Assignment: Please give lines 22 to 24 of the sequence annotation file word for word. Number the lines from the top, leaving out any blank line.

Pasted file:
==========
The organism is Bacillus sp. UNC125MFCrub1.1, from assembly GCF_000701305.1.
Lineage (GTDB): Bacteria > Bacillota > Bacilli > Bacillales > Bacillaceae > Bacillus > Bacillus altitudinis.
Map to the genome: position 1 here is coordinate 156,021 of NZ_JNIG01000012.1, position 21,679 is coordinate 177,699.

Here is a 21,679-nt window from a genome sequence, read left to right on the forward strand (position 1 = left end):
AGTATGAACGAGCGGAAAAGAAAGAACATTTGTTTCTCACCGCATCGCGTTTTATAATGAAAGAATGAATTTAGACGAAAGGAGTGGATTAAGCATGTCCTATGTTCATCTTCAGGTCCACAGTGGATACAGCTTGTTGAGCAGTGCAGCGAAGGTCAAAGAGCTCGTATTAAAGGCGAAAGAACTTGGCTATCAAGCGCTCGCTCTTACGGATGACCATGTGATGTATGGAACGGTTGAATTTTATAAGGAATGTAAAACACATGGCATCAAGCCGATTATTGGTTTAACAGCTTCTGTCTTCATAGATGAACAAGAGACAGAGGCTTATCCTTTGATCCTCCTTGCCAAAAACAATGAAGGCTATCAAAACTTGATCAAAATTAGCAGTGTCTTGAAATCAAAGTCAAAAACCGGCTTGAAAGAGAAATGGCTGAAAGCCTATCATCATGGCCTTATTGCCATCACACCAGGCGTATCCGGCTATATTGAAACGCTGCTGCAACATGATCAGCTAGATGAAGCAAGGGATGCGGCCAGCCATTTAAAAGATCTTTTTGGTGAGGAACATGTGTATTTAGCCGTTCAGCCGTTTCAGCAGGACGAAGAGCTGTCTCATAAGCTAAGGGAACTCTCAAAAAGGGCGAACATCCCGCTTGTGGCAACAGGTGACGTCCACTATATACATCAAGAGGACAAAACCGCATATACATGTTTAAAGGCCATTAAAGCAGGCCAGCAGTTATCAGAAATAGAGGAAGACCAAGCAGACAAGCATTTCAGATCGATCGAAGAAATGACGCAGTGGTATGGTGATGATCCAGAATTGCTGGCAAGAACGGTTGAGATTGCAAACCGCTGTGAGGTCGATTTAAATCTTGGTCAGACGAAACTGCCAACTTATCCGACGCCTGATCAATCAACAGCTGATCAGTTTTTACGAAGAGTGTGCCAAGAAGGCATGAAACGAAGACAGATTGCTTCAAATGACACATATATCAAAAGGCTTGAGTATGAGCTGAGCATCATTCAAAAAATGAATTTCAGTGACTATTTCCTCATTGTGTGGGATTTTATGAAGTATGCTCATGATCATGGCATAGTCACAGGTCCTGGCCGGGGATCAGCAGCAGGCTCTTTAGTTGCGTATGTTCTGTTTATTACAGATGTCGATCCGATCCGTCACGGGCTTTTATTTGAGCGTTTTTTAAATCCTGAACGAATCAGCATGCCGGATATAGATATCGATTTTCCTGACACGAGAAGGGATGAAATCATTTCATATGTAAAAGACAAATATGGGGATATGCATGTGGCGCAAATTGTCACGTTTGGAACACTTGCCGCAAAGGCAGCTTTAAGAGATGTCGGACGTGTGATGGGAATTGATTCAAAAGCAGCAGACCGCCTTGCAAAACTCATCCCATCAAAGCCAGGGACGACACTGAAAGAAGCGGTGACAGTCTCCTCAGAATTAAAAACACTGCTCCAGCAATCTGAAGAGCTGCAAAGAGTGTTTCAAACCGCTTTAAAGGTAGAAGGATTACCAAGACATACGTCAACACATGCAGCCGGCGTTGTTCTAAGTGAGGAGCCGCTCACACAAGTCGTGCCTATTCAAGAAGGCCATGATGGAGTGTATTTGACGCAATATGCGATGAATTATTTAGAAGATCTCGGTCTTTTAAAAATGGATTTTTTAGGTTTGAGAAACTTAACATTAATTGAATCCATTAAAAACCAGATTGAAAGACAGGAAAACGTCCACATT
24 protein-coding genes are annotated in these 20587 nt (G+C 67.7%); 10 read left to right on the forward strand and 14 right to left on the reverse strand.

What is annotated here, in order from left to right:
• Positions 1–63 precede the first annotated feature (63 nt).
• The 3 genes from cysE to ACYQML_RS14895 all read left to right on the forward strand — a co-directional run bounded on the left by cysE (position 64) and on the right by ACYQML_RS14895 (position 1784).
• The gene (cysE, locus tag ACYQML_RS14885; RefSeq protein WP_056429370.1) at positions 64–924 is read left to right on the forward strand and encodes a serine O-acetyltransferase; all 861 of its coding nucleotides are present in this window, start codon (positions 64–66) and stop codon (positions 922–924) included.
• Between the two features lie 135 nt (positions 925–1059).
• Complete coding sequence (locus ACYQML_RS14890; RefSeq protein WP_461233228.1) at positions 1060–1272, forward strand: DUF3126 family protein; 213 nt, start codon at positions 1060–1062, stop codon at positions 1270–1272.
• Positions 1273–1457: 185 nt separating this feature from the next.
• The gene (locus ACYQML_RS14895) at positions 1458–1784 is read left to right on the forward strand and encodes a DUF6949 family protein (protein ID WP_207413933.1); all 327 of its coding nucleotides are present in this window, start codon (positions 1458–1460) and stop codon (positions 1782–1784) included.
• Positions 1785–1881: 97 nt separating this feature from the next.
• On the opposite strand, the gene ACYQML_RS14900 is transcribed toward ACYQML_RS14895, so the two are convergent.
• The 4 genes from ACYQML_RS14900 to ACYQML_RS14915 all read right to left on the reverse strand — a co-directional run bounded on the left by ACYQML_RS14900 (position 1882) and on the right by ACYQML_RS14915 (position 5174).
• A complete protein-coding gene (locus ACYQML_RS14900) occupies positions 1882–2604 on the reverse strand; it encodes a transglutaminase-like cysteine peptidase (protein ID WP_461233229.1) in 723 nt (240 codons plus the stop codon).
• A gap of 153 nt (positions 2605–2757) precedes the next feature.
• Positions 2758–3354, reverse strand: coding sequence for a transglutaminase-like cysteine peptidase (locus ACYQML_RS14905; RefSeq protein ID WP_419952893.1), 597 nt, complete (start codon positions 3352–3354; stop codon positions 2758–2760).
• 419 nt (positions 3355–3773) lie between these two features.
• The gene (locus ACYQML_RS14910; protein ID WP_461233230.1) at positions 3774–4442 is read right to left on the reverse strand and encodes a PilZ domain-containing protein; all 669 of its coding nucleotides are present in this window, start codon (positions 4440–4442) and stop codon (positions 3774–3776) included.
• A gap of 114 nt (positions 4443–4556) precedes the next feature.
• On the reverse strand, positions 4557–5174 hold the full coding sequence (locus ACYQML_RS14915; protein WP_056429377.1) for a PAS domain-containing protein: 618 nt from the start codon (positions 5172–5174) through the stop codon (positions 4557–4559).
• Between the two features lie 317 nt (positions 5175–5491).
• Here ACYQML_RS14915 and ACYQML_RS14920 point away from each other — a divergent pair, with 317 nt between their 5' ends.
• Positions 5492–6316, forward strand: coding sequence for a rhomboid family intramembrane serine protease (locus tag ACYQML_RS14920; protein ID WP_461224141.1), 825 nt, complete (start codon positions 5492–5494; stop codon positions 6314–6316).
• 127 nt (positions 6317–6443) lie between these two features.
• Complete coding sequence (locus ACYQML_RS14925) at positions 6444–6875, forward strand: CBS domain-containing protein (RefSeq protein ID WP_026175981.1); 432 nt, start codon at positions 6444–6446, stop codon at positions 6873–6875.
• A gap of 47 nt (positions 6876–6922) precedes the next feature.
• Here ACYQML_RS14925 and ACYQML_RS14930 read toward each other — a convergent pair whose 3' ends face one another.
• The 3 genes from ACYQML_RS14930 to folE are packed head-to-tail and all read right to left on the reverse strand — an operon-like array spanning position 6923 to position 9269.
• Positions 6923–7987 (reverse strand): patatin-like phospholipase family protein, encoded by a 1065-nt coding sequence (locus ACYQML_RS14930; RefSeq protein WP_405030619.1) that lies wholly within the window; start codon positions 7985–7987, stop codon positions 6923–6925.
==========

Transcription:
• The gene (locus ACYQML_RS14910; protein ID WP_461233230.1) at positions 3774–4442 is read right to left on the reverse strand and encodes a PilZ domain-containing protein; all 669 of its coding nucleotides are present in this window, start codon (positions 4440–4442) and stop codon (positions 3774–3776) included.
• A gap of 114 nt (positions 4443–4556) precedes the next feature.
• On the reverse strand, positions 4557–5174 hold the full coding sequence (locus ACYQML_RS14915; protein WP_056429377.1) for a PAS domain-containing protein: 618 nt from the start codon (positions 5172–5174) through the stop codon (positions 4557–4559).